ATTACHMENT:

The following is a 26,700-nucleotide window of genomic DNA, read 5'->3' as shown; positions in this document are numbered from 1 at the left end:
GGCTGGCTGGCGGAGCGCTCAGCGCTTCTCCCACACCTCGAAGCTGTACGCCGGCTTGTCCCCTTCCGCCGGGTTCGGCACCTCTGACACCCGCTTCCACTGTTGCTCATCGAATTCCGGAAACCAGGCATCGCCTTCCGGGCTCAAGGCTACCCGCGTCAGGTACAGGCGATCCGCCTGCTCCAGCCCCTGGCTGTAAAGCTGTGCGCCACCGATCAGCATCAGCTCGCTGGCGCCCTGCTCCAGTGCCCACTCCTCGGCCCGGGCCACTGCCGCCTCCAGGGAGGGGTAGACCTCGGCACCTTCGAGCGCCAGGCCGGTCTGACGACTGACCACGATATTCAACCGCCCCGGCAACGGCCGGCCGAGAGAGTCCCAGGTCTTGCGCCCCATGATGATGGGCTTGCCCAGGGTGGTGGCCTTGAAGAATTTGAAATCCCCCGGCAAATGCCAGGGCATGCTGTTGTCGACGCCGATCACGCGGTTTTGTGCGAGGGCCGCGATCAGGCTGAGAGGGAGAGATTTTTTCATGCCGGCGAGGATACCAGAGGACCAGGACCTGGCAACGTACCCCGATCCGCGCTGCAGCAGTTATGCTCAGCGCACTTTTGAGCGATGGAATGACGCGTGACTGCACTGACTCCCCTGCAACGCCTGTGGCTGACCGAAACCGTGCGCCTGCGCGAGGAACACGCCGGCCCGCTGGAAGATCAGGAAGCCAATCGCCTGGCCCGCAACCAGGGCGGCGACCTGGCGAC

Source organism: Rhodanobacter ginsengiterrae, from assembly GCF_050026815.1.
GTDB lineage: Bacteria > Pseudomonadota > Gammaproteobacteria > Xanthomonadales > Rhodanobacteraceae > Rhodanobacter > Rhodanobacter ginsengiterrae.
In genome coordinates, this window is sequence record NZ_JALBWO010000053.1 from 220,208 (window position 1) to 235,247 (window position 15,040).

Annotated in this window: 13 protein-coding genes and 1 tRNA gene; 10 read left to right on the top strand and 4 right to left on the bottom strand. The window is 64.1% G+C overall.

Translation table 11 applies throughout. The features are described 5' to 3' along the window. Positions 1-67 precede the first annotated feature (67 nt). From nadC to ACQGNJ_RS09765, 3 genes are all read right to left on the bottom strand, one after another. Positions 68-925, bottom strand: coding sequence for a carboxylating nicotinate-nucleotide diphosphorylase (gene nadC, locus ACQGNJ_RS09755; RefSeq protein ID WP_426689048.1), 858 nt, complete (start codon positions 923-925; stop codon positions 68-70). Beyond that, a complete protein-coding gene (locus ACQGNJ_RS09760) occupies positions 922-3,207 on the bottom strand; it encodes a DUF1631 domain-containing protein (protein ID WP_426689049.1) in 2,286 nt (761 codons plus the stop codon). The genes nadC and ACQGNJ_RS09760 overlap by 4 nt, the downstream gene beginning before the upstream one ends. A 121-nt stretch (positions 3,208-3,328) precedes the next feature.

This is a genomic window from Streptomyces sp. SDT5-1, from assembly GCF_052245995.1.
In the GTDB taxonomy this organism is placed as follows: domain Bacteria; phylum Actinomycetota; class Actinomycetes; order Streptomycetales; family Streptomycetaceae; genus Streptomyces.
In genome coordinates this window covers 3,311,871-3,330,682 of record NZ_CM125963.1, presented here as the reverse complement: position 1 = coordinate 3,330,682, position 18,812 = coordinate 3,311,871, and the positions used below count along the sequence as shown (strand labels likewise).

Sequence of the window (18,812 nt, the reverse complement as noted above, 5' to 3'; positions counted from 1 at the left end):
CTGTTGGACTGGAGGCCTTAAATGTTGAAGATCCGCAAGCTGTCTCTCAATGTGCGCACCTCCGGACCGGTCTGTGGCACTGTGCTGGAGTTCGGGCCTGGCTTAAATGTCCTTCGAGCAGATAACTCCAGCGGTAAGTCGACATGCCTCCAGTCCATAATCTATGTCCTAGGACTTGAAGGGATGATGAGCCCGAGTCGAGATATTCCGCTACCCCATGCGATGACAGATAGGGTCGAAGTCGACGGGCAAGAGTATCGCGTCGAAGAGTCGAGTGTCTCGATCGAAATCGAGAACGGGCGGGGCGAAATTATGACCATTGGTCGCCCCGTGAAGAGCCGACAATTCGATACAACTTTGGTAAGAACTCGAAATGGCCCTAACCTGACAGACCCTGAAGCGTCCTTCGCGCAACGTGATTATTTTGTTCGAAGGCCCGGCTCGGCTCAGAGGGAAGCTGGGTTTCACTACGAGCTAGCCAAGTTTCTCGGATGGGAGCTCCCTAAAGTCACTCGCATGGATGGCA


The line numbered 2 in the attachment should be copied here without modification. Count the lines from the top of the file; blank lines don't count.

GGCTGGCTGGCGGAGCGCTCAGCGCTTCTCCCACACCTCGAAGCTGTACGCCGGCTTGTCCCCTTCCGCCGGGTTCGGCACCTCTGACACCCGCTTCCACTGTTGCTCATCGAATTCCGGAAACCAGGCATCGCCTTCCGGGCTCAAGGCTACCCGCGTCAGGTACAGGCGATCCGCCTGCTCCAGCCCCTGGCTGTAAAGCTGTGCGCCACCGATCAGCATCAGCTCGCTGGCGCCCTGCTCCAGTGCCCACTCCTCGGCCCGGGCCACTGCCGCCTCCAGGGAGGGGTAGACCTCGGCACCTTCGAGCGCCAGGCCGGTCTGACGACTGACCACGATATTCAACCGCCCCGGCAACGGCCGGCCGAGAGAGTCCCAGGTCTTGCGCCCCATGATGATGGGCTTGCCCAGGGTGGTGGCCTTGAAGAATTTGAAATCCCCCGGCAAATGCCAGGGCATGCTGTTGTCGACGCCGATCACGCGGTTTTGTGCGAGGGCCGCGATCAGGCTGAGAGGGAGAGATTTTTTCATGCCGGCGAGGATACCAGAGGACCAGGACCTGGCAACGTACCCCGATCCGCGCTGCAGCAGTTATGCTCAGCGCACTTTTGAGCGATGGAATGACGCGTGACTGCACTGACTCCCCTGCAACGCCTGTGGCTGACCGAAACCGTGCGCCTGCGCGAGGAACACGCCGGCCCGCTGGAAGATCAGGAAGCCAATCGCCTGGCCCGCAACCAGGGCGGCGACCTGGCGAC